Tim Sweeney, chief executive of Epic Games in Raleigh, N.C., said that programming games for the PS 3 will be far more complicated than for the PS 2 because the programmer will have to keep track of all the tasks being performed by dozens of processors.
I can't imagine how you will actually program it,'' he said.You do all these tasks in parallel, but the results of one task may affect the results of another task.’’
is this more of Sony trying to pull a ‘DC-killer move’ on MS and Nintendo?
How ludicrous a goal are the Playstation 3 specs though? I don’t think anyone reasonable would be anything but skeptical right now. If Sony pulls it off, wow! But till then expect hitches and missteps.
While the outcome is murky now, analyst Doherty said that a few things are clear: ``Games are the engine of the next big wave of computing. Kutaragi is the dance master, and Sony is calling the shots.’’
I wish I could mix metaphors with that kind of inspiration. But I rarely get my creative juices out of first gear.
Tim Sweeney, chief executive of Epic Games in Raleigh, N.C., said that programming games for the PS 3 will be far more complicated than for the PS 2 because the programmer will have to keep track of all the tasks being performed by dozens of processors. I can't imagine how you will actually program it,'' he said.You do all these tasks in parallel, but the results of one task may affect the results of another task.’’
Did he even read the white papers? The patent application? The whole point is the CPU manages all your threads for you. You tell it what you want done and when you need it and the lead CPU schedules everything dynamically. It sounds like the reporter tried to explain the achitecture to him and then asked for his reaction. It doesn’t sound like an informed opinion at all.
I believe it’s putting the intstruction sets and computing power of 72 processors on one chip, not literally doing it. It sounds like it was extremely dumbed down for the reporters though, so who knows what it actually means.
So basically, the PS3 will do for multithreaded programming what C&C Generals does for micromanagement - provide a lousy interface but insist it’s the greatest thing ever created?[/quote]
Well, they may have come up with a really brilliant thread control system that’s transparent to the programmer. It’s possible.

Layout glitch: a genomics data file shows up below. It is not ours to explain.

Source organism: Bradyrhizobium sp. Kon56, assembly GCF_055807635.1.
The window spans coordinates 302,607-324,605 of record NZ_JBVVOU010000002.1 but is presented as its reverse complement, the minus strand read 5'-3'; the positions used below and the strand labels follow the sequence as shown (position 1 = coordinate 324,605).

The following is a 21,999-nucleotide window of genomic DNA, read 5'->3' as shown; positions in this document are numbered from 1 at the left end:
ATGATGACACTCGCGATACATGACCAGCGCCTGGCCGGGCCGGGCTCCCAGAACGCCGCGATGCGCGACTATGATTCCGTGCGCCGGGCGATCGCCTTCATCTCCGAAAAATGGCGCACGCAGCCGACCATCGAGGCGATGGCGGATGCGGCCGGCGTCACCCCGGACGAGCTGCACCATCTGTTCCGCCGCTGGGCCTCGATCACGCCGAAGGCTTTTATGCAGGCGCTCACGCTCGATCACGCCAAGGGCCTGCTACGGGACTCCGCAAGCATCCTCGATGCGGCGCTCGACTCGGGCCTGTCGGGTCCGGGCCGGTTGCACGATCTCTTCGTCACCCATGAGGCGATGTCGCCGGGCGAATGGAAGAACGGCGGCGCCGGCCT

Bear in mind, also, that this is a patent. If they make a chip with an onboard thread control system, and that chip works, and they get a patent on “multiprocessor chip with onboard thread control” then they have a BIG license in 10 years when it can be done much better.
Same thing with distributed processing across the net in real time. I’ve been thinking about something similar for an AI project that might turn into a game, the point being that even if it only works badly, making it work at all can get you a patent, so once it works well you get a license fee from everyone who wants to use it.
The “specs” of the PS2 are way out of alignment with the reality of what it can achive in an actual game environment. I’m sure they’ll create a system that, in theory, and in some sort of synthetic environment, can achieve what they say. Big whoop. One could easily design a processor that pushes a gagillion pixels a second and process umpteen zillion triangles a second, in the most ideal and impractical situation.
As little as I know of the PS3’s architecture, Tim’s comments seem valid. If Sony doesn’t provide the most amazing software development tools in the history of the world, it’s going to be a bitch to get performance anywhere near the potential.
Claims of “a trillion math operations per second” are usually bogus: they invovle adding up the peak potential of all the chips invovled, never considering that they have to actually communicate with each other at speeds orders of magnitudes slower, there’s latency involved, etc.
In 1996, I was outside Sony’s Culver City studio, early in the morning, waiting for Trader Joe’s to open. As I sat there, a group of really hot women in mini-skirts walked out of the gate, carrying night bags, and vanished on foot into the distance. Now that’s I call multithreading.
I concluded Sony really knows how to win people over. And video game people are even more vulnerable to such “treatment” IMO.
I’d say fool me once - shame on you, fool me twice -shame on me about the PS3 given what a bear the PS2, but I realize such a statement would mostly fall on deaf ears. There’s big money in the PS3 and big money buys the required sweat and blood to make the damned thing work. It’s just a shame most of it will go to executives.
Sony officials said that one key feature of the cell design is that if a device doesn’t have enough processing power itself to handle everything, it can reach out to unused processors across the Internet and tap them for help.
Straight Up Bullshit.
I’m always amazed at the kind of rhetoric Sony is able to get away with. What possible use could this be to a video game system? What chunk of processing could be bundled up, shipped across the net, come back whenever, and then be put back together at a CPU LEVEL that would be of any use to any game?
Maybe Final Fantasy 12’s combat system will revolve around finding digits of Pi. Of course, the Summon/Magic animations will need to be extended even longer in case the other PS3 running your AI is on a bad link.
Of course, according to the article, I’ll be able to surf the net !IN 3D! while I wait for Francois’ PS3 in France to decide whether the 13,233rd triangle in the current frame of my GTA scene should be backface culled.
Unfortunately, the friggin’ hype machine works. I had folks at my EB today just raving about the damn chip, cause they heard it on the radio. I and a few other experts took it upon ourselves to douse water on their enthusiasm.